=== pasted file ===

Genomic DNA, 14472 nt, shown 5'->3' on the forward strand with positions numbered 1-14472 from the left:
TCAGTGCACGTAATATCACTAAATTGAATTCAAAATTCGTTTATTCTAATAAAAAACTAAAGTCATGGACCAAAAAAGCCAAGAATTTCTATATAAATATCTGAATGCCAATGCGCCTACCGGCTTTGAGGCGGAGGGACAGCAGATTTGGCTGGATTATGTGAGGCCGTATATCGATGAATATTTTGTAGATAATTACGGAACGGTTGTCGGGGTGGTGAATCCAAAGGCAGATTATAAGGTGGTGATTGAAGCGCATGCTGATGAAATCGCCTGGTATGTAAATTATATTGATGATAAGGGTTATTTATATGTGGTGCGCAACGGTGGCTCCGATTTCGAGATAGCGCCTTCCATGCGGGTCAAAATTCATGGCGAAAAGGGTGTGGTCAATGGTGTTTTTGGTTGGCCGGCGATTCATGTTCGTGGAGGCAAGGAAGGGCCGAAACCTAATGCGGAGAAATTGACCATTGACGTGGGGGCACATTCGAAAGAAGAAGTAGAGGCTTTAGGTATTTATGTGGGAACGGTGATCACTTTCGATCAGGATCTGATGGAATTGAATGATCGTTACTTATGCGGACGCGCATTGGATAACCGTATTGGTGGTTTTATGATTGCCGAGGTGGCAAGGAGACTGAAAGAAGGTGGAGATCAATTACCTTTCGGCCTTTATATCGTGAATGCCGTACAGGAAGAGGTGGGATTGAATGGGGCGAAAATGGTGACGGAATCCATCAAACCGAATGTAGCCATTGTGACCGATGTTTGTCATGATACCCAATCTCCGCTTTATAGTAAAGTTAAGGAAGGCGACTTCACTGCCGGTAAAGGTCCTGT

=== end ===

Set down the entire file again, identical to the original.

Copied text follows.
Genomic DNA, 14472 nt, shown 5'->3' on the forward strand with positions numbered 1-14472 from the left:
TCAGTGCACGTAATATCACTAAATTGAATTCAAAATTCGTTTATTCTAATAAAAAACTAAAGTCATGGACCAAAAAAGCCAAGAATTTCTATATAAATATCTGAATGCCAATGCGCCTACCGGCTTTGAGGCGGAGGGACAGCAGATTTGGCTGGATTATGTGAGGCCGTATATCGATGAATATTTTGTAGATAATTACGGAACGGTTGTCGGGGTGGTGAATCCAAAGGCAGATTATAAGGTGGTGATTGAAGCGCATGCTGATGAAATCGCCTGGTATGTAAATTATATTGATGATAAGGGTTATTTATATGTGGTGCGCAACGGTGGCTCCGATTTCGAGATAGCGCCTTCCATGCGGGTCAAAATTCATGGCGAAAAGGGTGTGGTCAATGGTGTTTTTGGTTGGCCGGCGATTCATGTTCGTGGAGGCAAGGAAGGGCCGAAACCTAATGCGGAGAAATTGACCATTGACGTGGGGGCACATTCGAAAGAAGAAGTAGAGGCTTTAGGTATTTATGTGGGAACGGTGATCACTTTCGATCAGGATCTGATGGAATTGAATGATCGTTACTTATGCGGACGCGCATTGGATAACCGTATTGGTGGTTTTATGATTGCCGAGGTGGCAAGGAGACTGAAAGAAGGTGGAGATCAATTACCTTTCGGCCTTTATATCGTGAATGCCGTACAGGAAGAGGTGGGATTGAATGGGGCGAAAATGGTGACGGAATCCATCAAACCGAATGTAGCCATTGTGACCGATGTTTGTCATGATACCCAATCTCCGCTTTATAGTAAAGTTAAGGAAGGCGACTTCACTGCCGGTAAAGGTCCTGT